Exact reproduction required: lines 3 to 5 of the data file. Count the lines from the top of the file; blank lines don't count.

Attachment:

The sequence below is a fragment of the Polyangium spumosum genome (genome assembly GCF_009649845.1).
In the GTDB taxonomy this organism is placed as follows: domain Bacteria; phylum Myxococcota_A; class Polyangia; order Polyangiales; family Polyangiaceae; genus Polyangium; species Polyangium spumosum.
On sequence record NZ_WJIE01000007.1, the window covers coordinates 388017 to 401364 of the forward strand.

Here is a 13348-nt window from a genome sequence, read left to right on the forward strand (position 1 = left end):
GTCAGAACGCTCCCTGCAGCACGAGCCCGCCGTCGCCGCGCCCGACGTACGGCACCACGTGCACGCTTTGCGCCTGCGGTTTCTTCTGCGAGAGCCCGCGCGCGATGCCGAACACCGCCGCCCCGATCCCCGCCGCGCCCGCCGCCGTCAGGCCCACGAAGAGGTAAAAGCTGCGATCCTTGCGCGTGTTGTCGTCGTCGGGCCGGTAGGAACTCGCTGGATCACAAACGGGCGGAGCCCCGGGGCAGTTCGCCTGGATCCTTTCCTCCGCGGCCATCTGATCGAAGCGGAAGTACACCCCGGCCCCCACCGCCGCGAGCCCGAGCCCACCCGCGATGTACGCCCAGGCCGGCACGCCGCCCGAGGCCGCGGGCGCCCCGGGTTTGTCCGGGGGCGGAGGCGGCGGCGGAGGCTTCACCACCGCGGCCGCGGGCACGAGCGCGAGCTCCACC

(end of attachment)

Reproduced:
On sequence record NZ_WJIE01000007.1, the window covers coordinates 388017 to 401364 of the forward strand.

Here is a 13348-nt window from a genome sequence, read left to right on the forward strand (position 1 = left end):
GTCAGAACGCTCCCTGCAGCACGAGCCCGCCGTCGCCGCGCCCGACGTACGGCACCACGTGCACGCTTTGCGCCTGCGGTTTCTTCTGCGAGAGCCCGCGCGCGATGCCGAACACCGCCGCCCCGATCCCCGCCGCGCCCGCCGCCGTCAGGCCCACGAAGAGGTAAAAGCTGCGATCCTTGCGCGTGTTGTCGTCGTCGGGCCGGTAGGAACTCGCTGGATCACAAACGGGCGGAGCCCCGGGGCAGTTCGCCTGGATCCTTTCCTCCGCGGCCATCTGATCGAAGCGGAAGTACACCCCGGCCCCCACCGCCGCGAGCCCGAGCCCACCCGCGATGTACGCCCAGGCCGGCACGCCGCCCGAGGCCGCGGGCGCCCCGGGTTTGTCCGGGGGCGGAGGCGGCGGCGGAGGCTTCACCACCGCGGCCGCGGGCACGAGCGCGAGCTCCACC